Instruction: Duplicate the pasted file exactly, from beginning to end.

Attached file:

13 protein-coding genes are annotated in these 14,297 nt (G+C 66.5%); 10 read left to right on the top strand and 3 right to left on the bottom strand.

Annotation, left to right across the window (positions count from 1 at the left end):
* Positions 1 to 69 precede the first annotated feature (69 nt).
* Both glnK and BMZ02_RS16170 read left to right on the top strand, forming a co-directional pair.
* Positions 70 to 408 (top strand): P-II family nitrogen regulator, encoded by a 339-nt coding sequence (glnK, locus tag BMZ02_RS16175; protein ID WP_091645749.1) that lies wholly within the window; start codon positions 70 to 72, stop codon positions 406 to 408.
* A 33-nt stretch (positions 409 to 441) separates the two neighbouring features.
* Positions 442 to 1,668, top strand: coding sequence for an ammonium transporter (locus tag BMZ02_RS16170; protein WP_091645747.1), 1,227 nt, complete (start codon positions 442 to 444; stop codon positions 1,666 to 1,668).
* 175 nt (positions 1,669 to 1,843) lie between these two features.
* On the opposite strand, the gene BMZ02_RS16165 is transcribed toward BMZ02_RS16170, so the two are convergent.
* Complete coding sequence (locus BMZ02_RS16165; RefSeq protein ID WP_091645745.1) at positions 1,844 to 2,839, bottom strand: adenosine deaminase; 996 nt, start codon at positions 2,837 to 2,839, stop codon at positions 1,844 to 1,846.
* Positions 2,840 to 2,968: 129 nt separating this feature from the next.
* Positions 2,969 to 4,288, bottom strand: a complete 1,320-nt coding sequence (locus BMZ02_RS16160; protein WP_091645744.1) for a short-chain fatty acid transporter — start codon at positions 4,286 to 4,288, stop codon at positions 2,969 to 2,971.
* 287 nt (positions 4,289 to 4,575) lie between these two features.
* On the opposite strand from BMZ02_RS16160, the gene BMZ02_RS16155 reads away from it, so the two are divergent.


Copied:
13 protein-coding genes are annotated in these 14,297 nt (G+C 66.5%); 10 read left to right on the top strand and 3 right to left on the bottom strand.

Annotation, left to right across the window (positions count from 1 at the left end):
* Positions 1 to 69 precede the first annotated feature (69 nt).
* Both glnK and BMZ02_RS16170 read left to right on the top strand, forming a co-directional pair.
* Positions 70 to 408 (top strand): P-II family nitrogen regulator, encoded by a 339-nt coding sequence (glnK, locus tag BMZ02_RS16175; protein ID WP_091645749.1) that lies wholly within the window; start codon positions 70 to 72, stop codon positions 406 to 408.
* A 33-nt stretch (positions 409 to 441) separates the two neighbouring features.
* Positions 442 to 1,668, top strand: coding sequence for an ammonium transporter (locus tag BMZ02_RS16170; protein WP_091645747.1), 1,227 nt, complete (start codon positions 442 to 444; stop codon positions 1,666 to 1,668).
* 175 nt (positions 1,669 to 1,843) lie between these two features.
* On the opposite strand, the gene BMZ02_RS16165 is transcribed toward BMZ02_RS16170, so the two are convergent.
* Complete coding sequence (locus BMZ02_RS16165; RefSeq protein ID WP_091645745.1) at positions 1,844 to 2,839, bottom strand: adenosine deaminase; 996 nt, start codon at positions 2,837 to 2,839, stop codon at positions 1,844 to 1,846.
* Positions 2,840 to 2,968: 129 nt separating this feature from the next.
* Positions 2,969 to 4,288, bottom strand: a complete 1,320-nt coding sequence (locus BMZ02_RS16160; protein WP_091645744.1) for a short-chain fatty acid transporter — start codon at positions 4,286 to 4,288, stop codon at positions 2,969 to 2,971.
* 287 nt (positions 4,289 to 4,575) lie between these two features.
* On the opposite strand from BMZ02_RS16160, the gene BMZ02_RS16155 reads away from it, so the two are divergent.